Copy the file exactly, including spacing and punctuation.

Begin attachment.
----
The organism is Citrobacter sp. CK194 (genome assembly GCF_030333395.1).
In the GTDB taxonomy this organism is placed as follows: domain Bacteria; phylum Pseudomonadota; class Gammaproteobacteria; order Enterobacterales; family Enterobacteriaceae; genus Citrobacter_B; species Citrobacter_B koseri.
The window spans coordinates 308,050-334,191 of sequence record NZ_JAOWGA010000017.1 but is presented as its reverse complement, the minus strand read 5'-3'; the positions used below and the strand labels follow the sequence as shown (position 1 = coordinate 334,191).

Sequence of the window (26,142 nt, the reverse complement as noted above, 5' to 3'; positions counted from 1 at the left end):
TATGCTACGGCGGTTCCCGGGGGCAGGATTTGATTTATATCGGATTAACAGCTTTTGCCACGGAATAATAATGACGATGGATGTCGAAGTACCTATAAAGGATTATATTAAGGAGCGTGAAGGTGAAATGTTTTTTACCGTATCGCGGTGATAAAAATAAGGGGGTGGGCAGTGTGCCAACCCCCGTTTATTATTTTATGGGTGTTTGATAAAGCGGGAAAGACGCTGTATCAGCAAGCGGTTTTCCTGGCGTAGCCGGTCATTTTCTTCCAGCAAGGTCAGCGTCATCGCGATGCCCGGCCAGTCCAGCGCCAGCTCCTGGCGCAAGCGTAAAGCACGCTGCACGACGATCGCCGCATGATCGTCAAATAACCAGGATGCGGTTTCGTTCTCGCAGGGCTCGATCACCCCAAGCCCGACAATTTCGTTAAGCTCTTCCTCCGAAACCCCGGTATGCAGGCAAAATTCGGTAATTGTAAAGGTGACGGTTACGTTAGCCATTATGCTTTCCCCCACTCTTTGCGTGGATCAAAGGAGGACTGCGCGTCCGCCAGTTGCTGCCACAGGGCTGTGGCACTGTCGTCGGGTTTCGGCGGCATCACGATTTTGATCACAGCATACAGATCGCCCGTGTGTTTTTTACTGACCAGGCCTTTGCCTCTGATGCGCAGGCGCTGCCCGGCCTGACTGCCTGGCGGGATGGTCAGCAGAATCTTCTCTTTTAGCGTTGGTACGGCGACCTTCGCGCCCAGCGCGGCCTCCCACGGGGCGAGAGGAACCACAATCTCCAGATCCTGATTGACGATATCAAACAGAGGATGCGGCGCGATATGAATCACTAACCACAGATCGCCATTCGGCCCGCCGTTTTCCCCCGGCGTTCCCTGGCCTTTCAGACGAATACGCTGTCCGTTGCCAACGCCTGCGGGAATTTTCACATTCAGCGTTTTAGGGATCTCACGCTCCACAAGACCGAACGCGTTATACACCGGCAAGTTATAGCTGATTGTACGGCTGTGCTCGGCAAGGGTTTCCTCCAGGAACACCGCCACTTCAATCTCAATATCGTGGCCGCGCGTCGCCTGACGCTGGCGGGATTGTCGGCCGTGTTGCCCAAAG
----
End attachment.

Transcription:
The organism is Citrobacter sp. CK194 (genome assembly GCF_030333395.1).
In the GTDB taxonomy this organism is placed as follows: domain Bacteria; phylum Pseudomonadota; class Gammaproteobacteria; order Enterobacterales; family Enterobacteriaceae; genus Citrobacter_B; species Citrobacter_B koseri.
The window spans coordinates 308,050-334,191 of sequence record NZ_JAOWGA010000017.1 but is presented as its reverse complement, the minus strand read 5'-3'; the positions used below and the strand labels follow the sequence as shown (position 1 = coordinate 334,191).

Sequence of the window (26,142 nt, the reverse complement as noted above, 5' to 3'; positions counted from 1 at the left end):
TATGCTACGGCGGTTCCCGGGGGCAGGATTTGATTTATATCGGATTAACAGCTTTTGCCACGGAATAATAATGACGATGGATGTCGAAGTACCTATAAAGGATTATATTAAGGAGCGTGAAGGTGAAATGTTTTTTACCGTATCGCGGTGATAAAAATAAGGGGGTGGGCAGTGTGCCAACCCCCGTTTATTATTTTATGGGTGTTTGATAAAGCGGGAAAGACGCTGTATCAGCAAGCGGTTTTCCTGGCGTAGCCGGTCATTTTCTTCCAGCAAGGTCAGCGTCATCGCGATGCCCGGCCAGTCCAGCGCCAGCTCCTGGCGCAAGCGTAAAGCACGCTGCACGACGATCGCCGCATGATCGTCAAATAACCAGGATGCGGTTTCGTTCTCGCAGGGCTCGATCACCCCAAGCCCGACAATTTCGTTAAGCTCTTCCTCCGAAACCCCGGTATGCAGGCAAAATTCGGTAATTGTAAAGGTGACGGTTACGTTAGCCATTATGCTTTCCCCCACTCTTTGCGTGGATCAAAGGAGGACTGCGCGTCCGCCAGTTGCTGCCACAGGGCTGTGGCACTGTCGTCGGGTTTCGGCGGCATCACGATTTTGATCACAGCATACAGATCGCCCGTGTGTTTTTTACTGACCAGGCCTTTGCCTCTGATGCGCAGGCGCTGCCCGGCCTGACTGCCTGGCGGGATGGTCAGCAGAATCTTCTCTTTTAGCGTTGGTACGGCGACCTTCGCGCCCAGCGCGGCCTCCCACGGGGCGAGAGGAACCACAATCTCCAGATCCTGATTGACGATATCAAACAGAGGATGCGGCGCGATATGAATCACTAACCACAGATCGCCATTCGGCCCGCCGTTTTCCCCCGGCGTTCCCTGGCCTTTCAGACGAATACGCTGTCCGTTGCCAACGCCTGCGGGAATTTTCACATTCAGCGTTTTAGGGATCTCACGCTCCACAAGACCGAACGCGTTATACACCGGCAAGTTATAGCTGATTGTACGGCTGTGCTCGGCAAGGGTTTCCTCCAGGAACACCGCCACTTCAATCTCAATATCGTGGCCGCGCGTCGCCTGACGCTGGCGGGATTGTCGGCCGTGTTGCCCAAAG